Concurrently, the Corps worked to install 18-in.-dia diesel water pumps to draw down the crestline of the water, says Blaydes. The pumps also refilled a canal that supplies 250,000 residents with drinking water from the Guajataca reservoir. That water supply ran through a 54-in.-dia pipe located beneath the spillway that was severed during flooding. The Air Force brought out its C-130 Hercules cargo plane to truck the first two pumps, and the rest were barged down from the states.
The big show of manpower and helicopters brought about another difficulty: site security.
“While it was flowing it was quite a sight to see, and the helicopters themselves brought a crowd,” says Blaydes. With several dozen local residents coming to the site daily out of curiosity, state and local police came out to perform crowd control. “We still have a problem with that,” Blaydes adds, with locals regularly walking out onto the site to check on progress. “It was worse when the helicopters were up there though.”
With water, power and communications grids down on most of the island, the Corps based its operations in San Juan, a 90-minute drive from the site. “That distance in itself was a trial,” says Blaydes. And the final test was getting materials to the island. To source enough super sack sandbags and Jersey barriers to shore up the spillway and the slings and shackles needed to lift them, the Corps called upon its branches across the U.S. The Rock Island, Ill., and New Orleans districts combined with commercial suppliers on the mainland to fill the orders from the Corps.
With the pumps running and the reservoir drawn down, the spillway became temporarily stabilized on Nov. 20. Since that time, the Corps has begun phase two of the dam remediation: gathering information about the stability of the dam and developing plans to put out a request for proposal for further corrective work, says Brenda Calvente, project manager for the Corps’ Jacksonville District.
As the next hurricane season looms, the Corps is trying to move as quickly as it can to strengthen that channel, says Blaydes, who was part of planning the next steps in remediation. “We hope something will be rolling in March.
Stabilizing the spillway and dam in stage two will protect against a 100-year rain event, says Calvente. “Our schedule is to have the critical work finished by July of this year and to complete stage two by July of 2019,” she says. With that complete, stage three will begin, which is aimed at protecting against a 1,000-year rain event, Calvente adds.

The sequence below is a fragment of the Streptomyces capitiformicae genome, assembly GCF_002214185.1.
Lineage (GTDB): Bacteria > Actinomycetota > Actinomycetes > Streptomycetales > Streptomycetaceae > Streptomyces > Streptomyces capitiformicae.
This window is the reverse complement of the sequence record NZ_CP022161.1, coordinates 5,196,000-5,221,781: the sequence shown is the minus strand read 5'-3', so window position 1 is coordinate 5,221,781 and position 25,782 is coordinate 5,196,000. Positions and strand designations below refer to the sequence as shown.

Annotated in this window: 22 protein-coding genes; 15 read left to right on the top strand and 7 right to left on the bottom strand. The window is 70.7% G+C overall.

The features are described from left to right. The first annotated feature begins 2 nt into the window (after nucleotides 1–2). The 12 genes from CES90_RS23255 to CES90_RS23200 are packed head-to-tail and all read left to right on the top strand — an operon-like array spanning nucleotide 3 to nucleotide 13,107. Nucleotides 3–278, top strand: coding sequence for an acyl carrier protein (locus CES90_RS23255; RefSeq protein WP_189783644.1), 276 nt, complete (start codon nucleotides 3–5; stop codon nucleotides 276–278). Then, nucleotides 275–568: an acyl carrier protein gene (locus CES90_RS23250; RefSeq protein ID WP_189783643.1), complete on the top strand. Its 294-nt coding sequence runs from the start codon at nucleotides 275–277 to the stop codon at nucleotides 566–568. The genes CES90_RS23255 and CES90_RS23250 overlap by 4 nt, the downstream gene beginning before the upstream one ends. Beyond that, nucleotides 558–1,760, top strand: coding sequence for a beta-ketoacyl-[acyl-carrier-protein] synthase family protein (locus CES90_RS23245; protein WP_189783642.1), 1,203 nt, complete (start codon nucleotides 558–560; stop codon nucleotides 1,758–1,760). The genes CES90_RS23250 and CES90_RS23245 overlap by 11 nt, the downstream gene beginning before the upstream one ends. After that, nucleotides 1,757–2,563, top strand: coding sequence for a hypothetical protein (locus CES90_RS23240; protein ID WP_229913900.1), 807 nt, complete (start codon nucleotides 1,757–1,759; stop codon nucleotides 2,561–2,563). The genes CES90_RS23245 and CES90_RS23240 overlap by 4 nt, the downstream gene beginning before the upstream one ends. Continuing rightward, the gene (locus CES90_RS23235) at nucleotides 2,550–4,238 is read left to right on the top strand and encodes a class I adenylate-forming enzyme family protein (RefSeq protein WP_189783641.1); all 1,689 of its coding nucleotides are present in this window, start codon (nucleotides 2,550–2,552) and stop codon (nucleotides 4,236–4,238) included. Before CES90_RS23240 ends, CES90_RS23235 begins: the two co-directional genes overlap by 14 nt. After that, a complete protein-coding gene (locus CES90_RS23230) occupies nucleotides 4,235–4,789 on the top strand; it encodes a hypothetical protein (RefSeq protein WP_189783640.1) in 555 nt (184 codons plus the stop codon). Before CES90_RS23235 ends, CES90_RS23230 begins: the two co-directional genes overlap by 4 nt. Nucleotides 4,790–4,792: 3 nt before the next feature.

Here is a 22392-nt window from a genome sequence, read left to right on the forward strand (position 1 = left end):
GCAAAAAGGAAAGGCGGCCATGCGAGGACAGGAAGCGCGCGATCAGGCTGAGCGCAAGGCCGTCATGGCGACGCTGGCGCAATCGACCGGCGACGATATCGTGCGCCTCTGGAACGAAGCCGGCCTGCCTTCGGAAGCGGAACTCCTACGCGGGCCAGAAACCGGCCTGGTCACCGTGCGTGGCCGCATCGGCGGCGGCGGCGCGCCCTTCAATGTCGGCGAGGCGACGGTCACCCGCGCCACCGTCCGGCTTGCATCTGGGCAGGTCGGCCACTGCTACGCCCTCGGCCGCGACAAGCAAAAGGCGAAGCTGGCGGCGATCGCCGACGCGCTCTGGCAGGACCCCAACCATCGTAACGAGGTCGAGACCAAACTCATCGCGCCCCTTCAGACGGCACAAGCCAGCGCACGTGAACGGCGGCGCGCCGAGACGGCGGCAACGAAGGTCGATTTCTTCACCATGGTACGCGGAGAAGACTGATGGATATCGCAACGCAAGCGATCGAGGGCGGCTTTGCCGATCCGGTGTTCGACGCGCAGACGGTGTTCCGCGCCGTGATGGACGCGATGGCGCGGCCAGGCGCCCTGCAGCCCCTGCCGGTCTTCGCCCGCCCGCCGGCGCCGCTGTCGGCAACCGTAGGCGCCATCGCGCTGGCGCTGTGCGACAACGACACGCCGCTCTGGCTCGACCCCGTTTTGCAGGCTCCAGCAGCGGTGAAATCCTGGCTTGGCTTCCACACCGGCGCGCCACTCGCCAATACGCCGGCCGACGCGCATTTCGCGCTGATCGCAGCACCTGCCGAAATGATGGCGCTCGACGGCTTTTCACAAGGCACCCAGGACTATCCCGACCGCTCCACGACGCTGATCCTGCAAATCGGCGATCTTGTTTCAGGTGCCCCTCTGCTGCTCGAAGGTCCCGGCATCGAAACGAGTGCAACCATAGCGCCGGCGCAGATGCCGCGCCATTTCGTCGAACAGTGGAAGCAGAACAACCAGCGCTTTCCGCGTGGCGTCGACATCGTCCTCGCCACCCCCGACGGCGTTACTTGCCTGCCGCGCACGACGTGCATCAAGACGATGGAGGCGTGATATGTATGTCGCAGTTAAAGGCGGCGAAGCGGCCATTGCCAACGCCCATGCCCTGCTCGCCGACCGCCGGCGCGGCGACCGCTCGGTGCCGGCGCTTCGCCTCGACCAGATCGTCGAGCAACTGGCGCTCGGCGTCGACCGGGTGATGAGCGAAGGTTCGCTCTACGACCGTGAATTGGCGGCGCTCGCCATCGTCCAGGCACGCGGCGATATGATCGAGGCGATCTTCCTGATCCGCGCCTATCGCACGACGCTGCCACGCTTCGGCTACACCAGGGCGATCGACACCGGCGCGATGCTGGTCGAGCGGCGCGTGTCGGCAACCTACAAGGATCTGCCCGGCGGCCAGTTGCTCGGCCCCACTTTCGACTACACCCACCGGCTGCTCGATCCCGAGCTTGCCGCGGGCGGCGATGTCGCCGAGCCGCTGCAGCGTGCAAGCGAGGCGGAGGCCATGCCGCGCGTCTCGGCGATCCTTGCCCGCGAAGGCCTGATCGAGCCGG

“The dam has other issues like seismic issues and soil stabilization,” says Calvente. “Stage three will ensure the dam isn’t going to fail in the case of another Maria event.”
For now, the first step to firm up the dam is to grout, anchor and seal the spillway slabs. Currently, the weight of the concrete alone is holding the slabs in place, and there are voids beneath them. “There are some cracks in the slabs, and water can get in and flow underneath,” says Blaydes. After the slabs are sealed, 5-meter-deep, 6-in.-dia holes will be drilled through them and a 1-in.-dia rod with a nut and plate will tighten them up. Contractors will install shotcrete and earth anchors on the exposed earth slopes of the dam to protect the surface from erosion in case of another spillway flow. “Then we’ll grout the areas where we dropped the Jersey barriers into a solid mass for stability. We’ll also reconnect the water supply that was severed so we can turn these pumps off,” Blaydes says.
The outlet works are also in need of repair. “There’s a damaged inlet gate on the intake tower to be replaced, and the high pressure gates of the hydraulic controls need repairs and modernizations,” says Blaydes.
Further downstream, contractors will reinforce the spillway channel with a large volume grout placement as well as construct an energy dissipator and a plunge pool to stop erosion. “We’re going to create two rockfill berms on each side of the channel and a rockfill weir and a hydraulic jump in the plunge pool,” says Blaydes. Once the flow is restricted from supercritical to critical, the job will be done, he says.